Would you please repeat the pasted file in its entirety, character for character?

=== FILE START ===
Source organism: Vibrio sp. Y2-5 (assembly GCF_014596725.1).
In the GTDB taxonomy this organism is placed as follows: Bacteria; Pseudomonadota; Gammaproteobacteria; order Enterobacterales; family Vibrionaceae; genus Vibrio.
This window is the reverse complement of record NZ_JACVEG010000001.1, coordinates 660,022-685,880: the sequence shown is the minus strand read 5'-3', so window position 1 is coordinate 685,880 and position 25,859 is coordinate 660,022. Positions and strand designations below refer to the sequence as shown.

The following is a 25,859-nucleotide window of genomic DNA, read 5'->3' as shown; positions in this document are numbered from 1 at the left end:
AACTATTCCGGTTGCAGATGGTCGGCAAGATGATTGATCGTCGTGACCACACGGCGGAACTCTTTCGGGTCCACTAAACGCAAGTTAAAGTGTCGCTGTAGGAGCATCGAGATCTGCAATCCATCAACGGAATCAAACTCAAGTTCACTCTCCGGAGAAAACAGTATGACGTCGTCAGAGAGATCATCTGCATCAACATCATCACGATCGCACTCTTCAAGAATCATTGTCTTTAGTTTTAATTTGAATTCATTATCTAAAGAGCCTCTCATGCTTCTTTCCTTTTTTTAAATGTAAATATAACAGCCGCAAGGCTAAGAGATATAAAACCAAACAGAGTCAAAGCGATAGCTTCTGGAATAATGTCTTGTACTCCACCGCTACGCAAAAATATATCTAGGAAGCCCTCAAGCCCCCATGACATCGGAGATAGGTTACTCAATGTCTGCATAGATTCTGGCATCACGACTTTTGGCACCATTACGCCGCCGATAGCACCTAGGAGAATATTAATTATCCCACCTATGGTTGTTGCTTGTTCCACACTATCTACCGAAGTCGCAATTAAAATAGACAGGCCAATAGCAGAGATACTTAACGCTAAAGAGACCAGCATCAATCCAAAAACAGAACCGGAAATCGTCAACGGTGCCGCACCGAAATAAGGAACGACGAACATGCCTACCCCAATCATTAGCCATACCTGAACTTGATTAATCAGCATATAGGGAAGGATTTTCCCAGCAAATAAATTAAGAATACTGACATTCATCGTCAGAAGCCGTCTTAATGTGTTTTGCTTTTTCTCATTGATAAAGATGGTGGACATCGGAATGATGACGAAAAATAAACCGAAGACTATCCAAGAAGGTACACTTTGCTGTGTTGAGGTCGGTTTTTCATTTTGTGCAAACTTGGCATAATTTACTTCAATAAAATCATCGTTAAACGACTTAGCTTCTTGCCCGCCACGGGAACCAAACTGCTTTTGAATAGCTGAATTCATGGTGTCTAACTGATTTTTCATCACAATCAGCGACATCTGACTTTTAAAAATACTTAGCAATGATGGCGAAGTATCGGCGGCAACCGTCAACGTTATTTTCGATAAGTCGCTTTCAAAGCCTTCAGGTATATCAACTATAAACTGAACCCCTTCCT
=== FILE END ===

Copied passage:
Source organism: Vibrio sp. Y2-5 (assembly GCF_014596725.1).
In the GTDB taxonomy this organism is placed as follows: Bacteria; Pseudomonadota; Gammaproteobacteria; order Enterobacterales; family Vibrionaceae; genus Vibrio.
This window is the reverse complement of record NZ_JACVEG010000001.1, coordinates 660,022-685,880: the sequence shown is the minus strand read 5'-3', so window position 1 is coordinate 685,880 and position 25,859 is coordinate 660,022. Positions and strand designations below refer to the sequence as shown.

The following is a 25,859-nucleotide window of genomic DNA, read 5'->3' as shown; positions in this document are numbered from 1 at the left end:
AACTATTCCGGTTGCAGATGGTCGGCAAGATGATTGATCGTCGTGACCACACGGCGGAACTCTTTCGGGTCCACTAAACGCAAGTTAAAGTGTCGCTGTAGGAGCATCGAGATCTGCAATCCATCAACGGAATCAAACTCAAGTTCACTCTCCGGAGAAAACAGTATGACGTCGTCAGAGAGATCATCTGCATCAACATCATCACGATCGCACTCTTCAAGAATCATTGTCTTTAGTTTTAATTTGAATTCATTATCTAAAGAGCCTCTCATGCTTCTTTCCTTTTTTTAAATGTAAATATAACAGCCGCAAGGCTAAGAGATATAAAACCAAACAGAGTCAAAGCGATAGCTTCTGGAATAATGTCTTGTACTCCACCGCTACGCAAAAATATATCTAGGAAGCCCTCAAGCCCCCATGACATCGGAGATAGGTTACTCAATGTCTGCATAGATTCTGGCATCACGACTTTTGGCACCATTACGCCGCCGATAGCACCTAGGAGAATATTAATTATCCCACCTATGGTTGTTGCTTGTTCCACACTATCTACCGAAGTCGCAATTAAAATAGACAGGCCAATAGCAGAGATACTTAACGCTAAAGAGACCAGCATCAATCCAAAAACAGAACCGGAAATCGTCAACGGTGCCGCACCGAAATAAGGAACGACGAACATGCCTACCCCAATCATTAGCCATACCTGAACTTGATTAATCAGCATATAGGGAAGGATTTTCCCAGCAAATAAATTAAGAATACTGACATTCATCGTCAGAAGCCGTCTTAATGTGTTTTGCTTTTTCTCATTGATAAAGATGGTGGACATCGGAATGATGACGAAAAATAAACCGAAGACTATCCAAGAAGGTACACTTTGCTGTGTTGAGGTCGGTTTTTCATTTTGTGCAAACTTGGCATAATTTACTTCAATAAAATCATCGTTAAACGACTTAGCTTCTTGCCCGCCACGGGAACCAAACTGCTTTTGAATAGCTGAATTCATGGTGTCTAACTGATTTTTCATCACAATCAGCGACATCTGACTTTTAAAAATACTTAGCAATGATGGCGAAGTATCGGCGGCAACCGTCAACGTTATTTTCGATAAGTCGCTTTCAAAGCCTTCAGGTATATCAACTATAAACTGAACCCCTTCCT